Stories I Love: The Thin Man | Judy K. Walker

Stories I Love: The Thin Man

Poster from the movie, The Thin Man, by MGM via wikimedia commonsI’m constantly realizing things about my viewing and reading habits while writing this series. This week’s revelation: the Stories I Love are all about character. That makes sense. You can definitely enjoy a story that’s plot-driven, and there are some plot-driven stories I’d like to watch or read again, just to see how they made it work, sort of like a mechanic looking under the hood of a fast car. But how many of those stories do you return to time after time after time? The Thin Man movies stay near the top of our DVD rotation not because of the plot (which is thin at best) but because of the characters—I just love spending time with Nick and Nora Charles.

Retired private investigator Nick Charles has returned to New York City after a several-year-absence with his west coast wife Nora. When eccentric inventor (and former client) Clyde Wynant disappears and is suspected of murder, it seems the perfect case for Nick. He tells Nora he’s not interested, that “I’m too busy trying to see that you don’t lose any of that money I married you for.” But no one—from law enforcement, to criminals he’d previously apprehended but now pals around with, to criminals involved in the caper— is willing to believe that Nick has given up detecting for good. Of course, if he had, that would make for a boring story (and no sequels). A gunmen showing up in the Charles’ bedroom in the middle of the night finally convinces Nick that he’s involved in the case, whether he likes it or not.

The Thin Man is technically a murder mystery, but the murder investigation is really secondary, an excuse for William Powell and Myrna Loy to deliver witty dialogue while in various states of inebriation. Here’s an example, from the day after the above gunman scene:

Nick: I’m a hero. I was shot twice in the Tribune.

Nora: I read where you were shot five times in the tabloids.

Nick: It’s not true. He didn’t come anywhere near my tabloids.

Powell and Loy also have amazing physical comedic presence, weaving and slurring, flicking each other and making faces, and even indulging in a pratfall or two. With their chemistry, an all-star cast, and one of the most charismatic dogs to grace the screen (our dear-departed but slightly psycho Jack Russell terrier mix was named after Asta), it’s easy to see why Roger Ebert included The Thin Man in his list of the Best Movies of All Time (read his review here).

Cover of The Thin Man Movie Collection on Amazon

The Thin Man movies (ultimately there were six, and yes, we own the complete collection–you wanna make something of it?) were inspired by Dashiell Hammett’s novel, The Thin Man, published in 1934. The movie was shot in two weeks’ time and came out the same year. I’m embarrassed to admit I’d never read the novel until recently. A prologue was added for the movie, and the book has a slightly more complicated plot, but the dialogue has a similar feel in both versions. Some lines in the movie were taken directly from Hammett’s novel. (Of course, having practically memorized the movie, I heard Powell and Loy’s voices while reading the novel.)

Nora: Pretty girl.

Nick: Yes. She’s a nice type.

Nora: You’ve got types?

Nick: Only you, darling, lanky brunettes with wicked jaws.

This is true for the supporting characters as well. Marion’s complaint to Nunheim as she’s leaving his apartment is verbatim from the book:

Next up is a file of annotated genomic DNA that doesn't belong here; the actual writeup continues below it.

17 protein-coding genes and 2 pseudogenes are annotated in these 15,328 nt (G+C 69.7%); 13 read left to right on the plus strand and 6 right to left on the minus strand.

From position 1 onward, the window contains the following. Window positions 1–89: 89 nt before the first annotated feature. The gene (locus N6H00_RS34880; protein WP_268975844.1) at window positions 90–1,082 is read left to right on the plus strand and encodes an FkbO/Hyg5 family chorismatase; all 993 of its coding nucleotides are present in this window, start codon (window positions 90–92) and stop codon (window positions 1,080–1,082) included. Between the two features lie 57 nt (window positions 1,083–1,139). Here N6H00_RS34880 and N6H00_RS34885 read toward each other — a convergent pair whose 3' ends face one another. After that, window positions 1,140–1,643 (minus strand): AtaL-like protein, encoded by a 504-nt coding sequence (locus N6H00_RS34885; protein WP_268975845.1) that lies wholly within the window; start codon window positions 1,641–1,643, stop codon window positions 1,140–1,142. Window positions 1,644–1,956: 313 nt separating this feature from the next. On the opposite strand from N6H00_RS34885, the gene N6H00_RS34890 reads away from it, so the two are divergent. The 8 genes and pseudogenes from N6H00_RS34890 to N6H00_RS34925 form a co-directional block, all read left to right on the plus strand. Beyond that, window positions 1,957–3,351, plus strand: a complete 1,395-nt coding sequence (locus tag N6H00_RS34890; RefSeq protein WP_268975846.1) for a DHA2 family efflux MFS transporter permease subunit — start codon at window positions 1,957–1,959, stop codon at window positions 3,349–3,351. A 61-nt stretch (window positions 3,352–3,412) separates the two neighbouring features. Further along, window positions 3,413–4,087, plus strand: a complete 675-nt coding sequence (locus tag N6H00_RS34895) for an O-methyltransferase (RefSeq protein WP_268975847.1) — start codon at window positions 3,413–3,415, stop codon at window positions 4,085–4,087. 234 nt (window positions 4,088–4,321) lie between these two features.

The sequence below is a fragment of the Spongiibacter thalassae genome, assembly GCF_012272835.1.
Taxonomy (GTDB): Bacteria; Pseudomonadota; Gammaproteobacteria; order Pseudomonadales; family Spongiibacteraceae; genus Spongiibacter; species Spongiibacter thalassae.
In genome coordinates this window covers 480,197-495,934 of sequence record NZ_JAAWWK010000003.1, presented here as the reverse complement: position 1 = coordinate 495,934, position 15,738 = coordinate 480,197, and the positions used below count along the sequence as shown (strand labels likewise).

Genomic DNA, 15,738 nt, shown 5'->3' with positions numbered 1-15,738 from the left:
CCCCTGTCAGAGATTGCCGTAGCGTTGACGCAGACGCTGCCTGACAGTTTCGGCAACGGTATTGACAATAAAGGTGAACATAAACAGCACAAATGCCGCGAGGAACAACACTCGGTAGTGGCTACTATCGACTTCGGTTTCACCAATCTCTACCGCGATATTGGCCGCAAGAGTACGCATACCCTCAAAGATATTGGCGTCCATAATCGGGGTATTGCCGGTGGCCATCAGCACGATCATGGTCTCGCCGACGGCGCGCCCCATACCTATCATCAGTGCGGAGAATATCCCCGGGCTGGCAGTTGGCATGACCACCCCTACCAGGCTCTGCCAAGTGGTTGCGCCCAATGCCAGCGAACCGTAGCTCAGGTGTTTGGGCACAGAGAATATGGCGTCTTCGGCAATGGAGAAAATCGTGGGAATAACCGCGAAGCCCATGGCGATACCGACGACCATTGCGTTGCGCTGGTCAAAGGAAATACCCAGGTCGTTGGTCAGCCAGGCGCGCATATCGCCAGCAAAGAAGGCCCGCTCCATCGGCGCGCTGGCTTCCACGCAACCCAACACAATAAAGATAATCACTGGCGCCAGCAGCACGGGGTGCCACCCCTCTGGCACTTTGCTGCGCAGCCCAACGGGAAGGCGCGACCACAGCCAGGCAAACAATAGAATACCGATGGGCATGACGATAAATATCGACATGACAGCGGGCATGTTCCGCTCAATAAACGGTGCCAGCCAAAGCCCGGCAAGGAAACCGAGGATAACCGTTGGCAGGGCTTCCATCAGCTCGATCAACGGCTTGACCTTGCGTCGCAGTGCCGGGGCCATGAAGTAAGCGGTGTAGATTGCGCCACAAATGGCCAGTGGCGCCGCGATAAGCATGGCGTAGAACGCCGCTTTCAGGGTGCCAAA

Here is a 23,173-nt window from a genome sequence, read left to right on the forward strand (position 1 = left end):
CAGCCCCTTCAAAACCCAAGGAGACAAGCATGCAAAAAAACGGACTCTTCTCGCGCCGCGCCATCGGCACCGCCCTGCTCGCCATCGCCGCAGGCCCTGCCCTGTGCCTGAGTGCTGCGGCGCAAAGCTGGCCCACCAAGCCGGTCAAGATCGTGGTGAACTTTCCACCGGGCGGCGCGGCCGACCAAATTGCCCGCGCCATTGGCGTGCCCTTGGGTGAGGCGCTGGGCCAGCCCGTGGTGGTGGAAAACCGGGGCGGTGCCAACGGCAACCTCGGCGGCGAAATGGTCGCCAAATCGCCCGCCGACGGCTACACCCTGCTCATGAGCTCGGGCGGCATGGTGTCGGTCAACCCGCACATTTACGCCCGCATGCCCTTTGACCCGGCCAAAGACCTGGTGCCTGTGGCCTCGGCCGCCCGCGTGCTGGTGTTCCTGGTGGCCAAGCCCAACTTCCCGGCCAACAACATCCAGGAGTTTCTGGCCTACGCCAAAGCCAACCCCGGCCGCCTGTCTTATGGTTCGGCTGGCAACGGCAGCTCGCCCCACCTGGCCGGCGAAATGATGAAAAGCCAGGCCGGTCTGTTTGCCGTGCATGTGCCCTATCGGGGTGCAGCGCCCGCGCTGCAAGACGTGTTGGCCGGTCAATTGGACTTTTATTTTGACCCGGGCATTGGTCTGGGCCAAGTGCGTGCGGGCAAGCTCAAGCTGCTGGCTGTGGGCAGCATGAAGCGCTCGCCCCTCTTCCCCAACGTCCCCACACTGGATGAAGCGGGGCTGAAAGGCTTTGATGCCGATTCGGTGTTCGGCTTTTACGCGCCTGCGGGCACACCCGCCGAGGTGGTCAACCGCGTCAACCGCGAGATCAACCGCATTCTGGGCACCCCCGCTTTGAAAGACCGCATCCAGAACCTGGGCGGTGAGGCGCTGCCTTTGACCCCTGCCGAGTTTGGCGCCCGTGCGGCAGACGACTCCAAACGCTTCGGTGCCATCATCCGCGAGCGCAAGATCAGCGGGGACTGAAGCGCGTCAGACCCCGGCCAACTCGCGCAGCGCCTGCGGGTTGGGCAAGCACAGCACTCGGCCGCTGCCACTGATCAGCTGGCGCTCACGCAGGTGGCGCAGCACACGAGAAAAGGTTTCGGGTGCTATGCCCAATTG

I don’t like crooks. And if I did like ’em, I wouldn’t like crooks that are stool pigeons. And if I did like crooks that are stool pigeons, I still wouldn’t like you!

Hammett’s novel is much darker than the movie it inspired. Dorothy Wynant, daughter of the absent inventor, is engaged to a very normal, straight-laced young man in the movie. In the novel, she has an affair with a married man and spends many drunken nights at the Charles’ apartment. Her mother Mimi (a character none too stable in either version) slaps Dorothy in the movie, but beats her daughter viciously in the novel, leaving visible bruises and welts. The dialogue and some of the characters’ actions that seem histrionic in the movie make more sense in the darker context of the novel. For example, much of the gunman Morelli’s dialogue in the Charles’ bedroom makes it to the movie intact, as does his itchy trigger finger. These things, and his profuse sweating, seem almost cheesy onscreen, but inevitable when you learn in the book that he’s a drug addict. Almost everyone in the movie is an alcoholic, swilling booze like most people breathe air, but I don’t recall any references to other drug use. Similarly, the movie characters talk about being “crazy,” but you rarely see any behavior that goes beyond what the British might call eccentric. The entire Wynant family is seriously mentally disturbed in Hammett’s novel.

It’s not surprising that the movie would have a lighter touch with Hammett’s material. In addition to dodging the censors, the studio would have been targeting an audience in need of comedy, of a story where the protagonist may dodge a bullet or two but neither he nor his martini supply is ever in any real danger. As Roger Ebert says in his review:

For audiences in the middle of the Depression, “The Thin Man,” like the Astaire and Rogers musicals it visually resembles, was pure escapism: Beautiful people in expensive surroundings make small talk all the day long, without a care in the world, and even murder is only an amusing diversion.

Over eighty years later, the movie still entertains, so if you’re in the mood for a little escapism, you could do worse than Nick and Nora.

 




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